Energy and Resources Group Fall 2014 Colloquium Series (ER295)
The Politics of Pipes: Water and the “Modern Infrastructural Ideal” in Manila and L.A.
Institute of the Environment and Sustainability
University of California, Los Angeles
The provision of water in large metropolitan areas is often considered to be best governed by a centralized authority, capable of providing standardized services across an otherwise-varied landscape — what Graham and Marvin refer to as the “modern infrastructural ideal.” Yet, in many cases, this ideal has not been fully achieved. In Manila, the site of the world’s largest water privatization project, service to low-income areas has improved significantly in the post-privatization era. But whereas expansion of a water utility typically involves the replacement of informal providers, the experience in Manila demonstrates that the rapid connection of low-income areas actually hinges, in part, on the selective inclusion and exclusion of these smaller actors. Meanwhile, in Los Angeles County, nearly one hundred public and private entities coexist to manage and distribute potable water, creating a complex and fragmented hydrosocial network. In both cases, the multitude of actors involved — each with their own geographies, policies, and configurations — suggests that unevenness is inherent in the provision of water.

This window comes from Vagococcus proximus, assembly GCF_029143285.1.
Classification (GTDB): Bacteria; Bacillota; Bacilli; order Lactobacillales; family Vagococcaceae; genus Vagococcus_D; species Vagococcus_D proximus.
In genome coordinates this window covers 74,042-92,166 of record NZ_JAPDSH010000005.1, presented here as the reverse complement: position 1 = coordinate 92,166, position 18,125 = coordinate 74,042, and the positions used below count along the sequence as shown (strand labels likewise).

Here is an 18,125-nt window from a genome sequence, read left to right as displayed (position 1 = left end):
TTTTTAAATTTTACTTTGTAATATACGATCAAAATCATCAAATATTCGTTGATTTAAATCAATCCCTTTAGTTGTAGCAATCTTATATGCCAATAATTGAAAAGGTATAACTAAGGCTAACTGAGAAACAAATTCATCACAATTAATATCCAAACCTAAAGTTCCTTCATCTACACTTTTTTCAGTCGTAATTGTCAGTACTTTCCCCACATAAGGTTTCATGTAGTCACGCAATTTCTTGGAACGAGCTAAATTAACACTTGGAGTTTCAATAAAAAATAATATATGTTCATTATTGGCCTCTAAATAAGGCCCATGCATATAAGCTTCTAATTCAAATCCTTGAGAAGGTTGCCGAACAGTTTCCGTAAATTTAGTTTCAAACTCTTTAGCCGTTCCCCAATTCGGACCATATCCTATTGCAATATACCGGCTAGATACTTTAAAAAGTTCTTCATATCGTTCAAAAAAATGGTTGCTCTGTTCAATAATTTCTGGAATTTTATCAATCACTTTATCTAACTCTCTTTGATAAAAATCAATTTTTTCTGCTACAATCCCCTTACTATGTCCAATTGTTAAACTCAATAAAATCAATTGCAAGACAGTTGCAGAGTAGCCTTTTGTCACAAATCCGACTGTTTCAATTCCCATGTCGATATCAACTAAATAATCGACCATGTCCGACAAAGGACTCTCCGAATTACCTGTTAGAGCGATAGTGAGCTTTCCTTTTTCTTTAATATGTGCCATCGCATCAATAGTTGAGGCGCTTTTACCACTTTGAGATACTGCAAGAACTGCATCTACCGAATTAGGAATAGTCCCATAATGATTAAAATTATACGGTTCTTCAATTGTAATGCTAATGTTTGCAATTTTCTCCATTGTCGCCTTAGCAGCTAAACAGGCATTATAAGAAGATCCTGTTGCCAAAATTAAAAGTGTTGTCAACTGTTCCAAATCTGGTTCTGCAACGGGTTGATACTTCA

Debbie Cheng is a postdoctoral scholar at UCLA’s Institute of the Environment and Sustainability, where she is analyzing the fragmentation of water governance in LA County as part of an NSF-funded, interdisciplinary initiative. This builds upon her dissertation project, in which she examined the politics of urban water access in Manila, and the ways in which formal, private utilities delegate localized water provision to community-based organizations. Debbie received her PhD from the Energy and Resources Group in 2013, and has degrees in environmental engineering from MIT and Stanford. Her Manila-based research has been published in Geoforum, Water Alternatives, and Environment and Urbanization.